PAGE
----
Bringing science and development together through news and analysis

  • China sets final space tests

[BEIJING] China is preparing to launch its fourth unmanned space vehicle as part of a programme that could see it become only the third nation to send a person into space.

Plans are being made to launch the test spaceship before the end of this year. The country's first astronaut could be a reality as soon as 2005, according to Zhang Qingwei, president of the state-owned company China Aerospace Science and Technology Corp (CASC).

He said at a meeting yesterday (13 August) that although the spaceship, called Shenzhou IV ('Divine Vessel IV') has the capacity to carry humans, it will remain unmanned on this next mission "to ensure the absolute safety of our astronauts’’.

The country's space programme, led by CASC, has launched three space vehicles in the past three years. In March, China successfully launched the unmanned Shenzhou III, which returned after seven days having circled the earth 108 times.

Such missions have allowed Chinese scientists to perform a series of space experiments from testing the survival of animals to the breeding of new plants.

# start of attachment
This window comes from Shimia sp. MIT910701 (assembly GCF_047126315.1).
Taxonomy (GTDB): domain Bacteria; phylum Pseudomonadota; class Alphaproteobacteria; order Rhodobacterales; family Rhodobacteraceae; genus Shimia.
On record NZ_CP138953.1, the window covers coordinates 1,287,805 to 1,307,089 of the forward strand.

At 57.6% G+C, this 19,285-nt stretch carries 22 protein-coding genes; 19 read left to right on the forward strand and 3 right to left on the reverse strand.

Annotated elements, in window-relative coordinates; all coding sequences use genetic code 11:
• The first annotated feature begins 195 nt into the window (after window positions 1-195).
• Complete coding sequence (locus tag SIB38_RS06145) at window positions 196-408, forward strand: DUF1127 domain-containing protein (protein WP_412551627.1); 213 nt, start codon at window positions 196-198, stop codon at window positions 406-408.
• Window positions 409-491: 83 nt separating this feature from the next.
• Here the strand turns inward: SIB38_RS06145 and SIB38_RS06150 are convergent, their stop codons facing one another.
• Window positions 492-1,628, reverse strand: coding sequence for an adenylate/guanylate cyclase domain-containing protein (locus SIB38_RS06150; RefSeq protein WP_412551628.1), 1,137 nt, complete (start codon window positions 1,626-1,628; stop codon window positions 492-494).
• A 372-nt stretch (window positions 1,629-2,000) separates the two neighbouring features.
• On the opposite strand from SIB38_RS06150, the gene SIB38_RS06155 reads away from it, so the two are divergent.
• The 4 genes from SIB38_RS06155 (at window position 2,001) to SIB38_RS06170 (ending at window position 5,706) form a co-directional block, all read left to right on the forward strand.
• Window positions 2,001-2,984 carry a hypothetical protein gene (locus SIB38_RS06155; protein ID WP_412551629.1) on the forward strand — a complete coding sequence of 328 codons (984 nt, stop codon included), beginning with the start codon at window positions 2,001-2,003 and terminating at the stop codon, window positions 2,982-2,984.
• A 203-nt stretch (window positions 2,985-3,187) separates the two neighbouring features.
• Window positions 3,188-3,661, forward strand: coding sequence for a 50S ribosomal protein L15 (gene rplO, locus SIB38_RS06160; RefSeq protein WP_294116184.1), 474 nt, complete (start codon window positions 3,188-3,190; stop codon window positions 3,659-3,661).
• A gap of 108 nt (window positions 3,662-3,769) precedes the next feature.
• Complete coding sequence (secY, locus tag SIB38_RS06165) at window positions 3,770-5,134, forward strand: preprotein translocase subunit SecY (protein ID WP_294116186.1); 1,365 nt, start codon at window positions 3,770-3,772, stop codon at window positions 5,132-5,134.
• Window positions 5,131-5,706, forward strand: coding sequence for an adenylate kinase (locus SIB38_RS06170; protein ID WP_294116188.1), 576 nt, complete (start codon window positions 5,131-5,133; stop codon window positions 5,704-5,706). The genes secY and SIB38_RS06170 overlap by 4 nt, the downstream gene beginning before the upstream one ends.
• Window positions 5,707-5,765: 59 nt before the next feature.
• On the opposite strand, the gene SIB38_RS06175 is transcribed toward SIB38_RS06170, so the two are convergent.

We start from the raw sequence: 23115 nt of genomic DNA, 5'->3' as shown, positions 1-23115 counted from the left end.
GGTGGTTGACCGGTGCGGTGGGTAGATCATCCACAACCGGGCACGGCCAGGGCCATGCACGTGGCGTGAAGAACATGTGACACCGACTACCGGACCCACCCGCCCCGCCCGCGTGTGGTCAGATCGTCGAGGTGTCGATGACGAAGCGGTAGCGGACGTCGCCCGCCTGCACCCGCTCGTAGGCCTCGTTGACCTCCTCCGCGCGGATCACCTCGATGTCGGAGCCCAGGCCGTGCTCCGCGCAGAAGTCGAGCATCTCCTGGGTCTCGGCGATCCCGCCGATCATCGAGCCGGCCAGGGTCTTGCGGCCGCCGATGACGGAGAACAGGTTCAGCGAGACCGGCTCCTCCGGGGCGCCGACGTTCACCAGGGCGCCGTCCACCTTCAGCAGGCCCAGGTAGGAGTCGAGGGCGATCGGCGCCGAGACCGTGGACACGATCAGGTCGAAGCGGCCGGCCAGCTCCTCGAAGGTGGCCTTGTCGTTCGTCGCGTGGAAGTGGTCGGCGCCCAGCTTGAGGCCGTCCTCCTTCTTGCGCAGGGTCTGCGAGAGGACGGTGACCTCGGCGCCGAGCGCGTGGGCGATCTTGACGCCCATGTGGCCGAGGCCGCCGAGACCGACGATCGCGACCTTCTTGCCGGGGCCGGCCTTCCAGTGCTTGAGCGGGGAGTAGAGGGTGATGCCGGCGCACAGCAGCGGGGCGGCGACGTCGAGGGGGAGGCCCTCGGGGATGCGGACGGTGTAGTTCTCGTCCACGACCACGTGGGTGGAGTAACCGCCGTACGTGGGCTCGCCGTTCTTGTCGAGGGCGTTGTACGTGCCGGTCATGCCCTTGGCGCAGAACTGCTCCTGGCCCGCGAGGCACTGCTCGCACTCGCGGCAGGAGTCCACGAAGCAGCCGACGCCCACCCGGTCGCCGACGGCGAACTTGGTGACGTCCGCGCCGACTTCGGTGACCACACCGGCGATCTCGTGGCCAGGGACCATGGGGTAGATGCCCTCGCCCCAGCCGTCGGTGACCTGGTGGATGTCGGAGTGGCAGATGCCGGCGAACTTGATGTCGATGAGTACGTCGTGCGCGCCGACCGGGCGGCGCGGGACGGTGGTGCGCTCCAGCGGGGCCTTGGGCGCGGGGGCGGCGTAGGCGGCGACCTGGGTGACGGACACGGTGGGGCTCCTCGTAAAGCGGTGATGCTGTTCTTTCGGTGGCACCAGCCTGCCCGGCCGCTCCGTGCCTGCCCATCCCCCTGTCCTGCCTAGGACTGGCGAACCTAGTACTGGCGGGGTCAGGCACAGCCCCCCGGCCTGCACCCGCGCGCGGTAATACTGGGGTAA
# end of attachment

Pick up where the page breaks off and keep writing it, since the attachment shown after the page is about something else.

Zhang's research group is developing a new family of powerful launch vehicles, powered by non-toxic, non-polluting liquid hydrogen, liquid oxygen and refined kerosene, which is intended to enable China to launch a series of satellites made both at home and abroad.

"We are heading for breakthroughs in technologies related to spaceship docking, space labs and deep-space exploration,’’ said Zhang.

An earlier report, which has not been confirmed by official sources suggested that 14 pilots had been selected to receive space aviation training in China. Su Shuangning, director of the China Aerospace Medical Institute, was quoted as saying in July that the astronaut candidates were of high physical quality and that China’s medical technologies to support space aviation had developed toward a mature stage.

© SciDev.Net 2002
We encourage you to republish this article online and in print, it’s free under our creative commons attribution license, but please follow some simple guidelines:
  1. You have to credit our authors.
  2. You have to credit SciDev.Net — where possible include our logo with a link back to the original article.
  3. You can simply run the first few lines of the article and then add: “Read the full article on SciDev.Net” containing a link back to the original article.
  4. If you want to also take images published in this story you will need to confirm with the original source if you're licensed to use them.
  5. The easiest way to get the article on your site is to embed the code below.
For more information view our media page and republishing guidelines.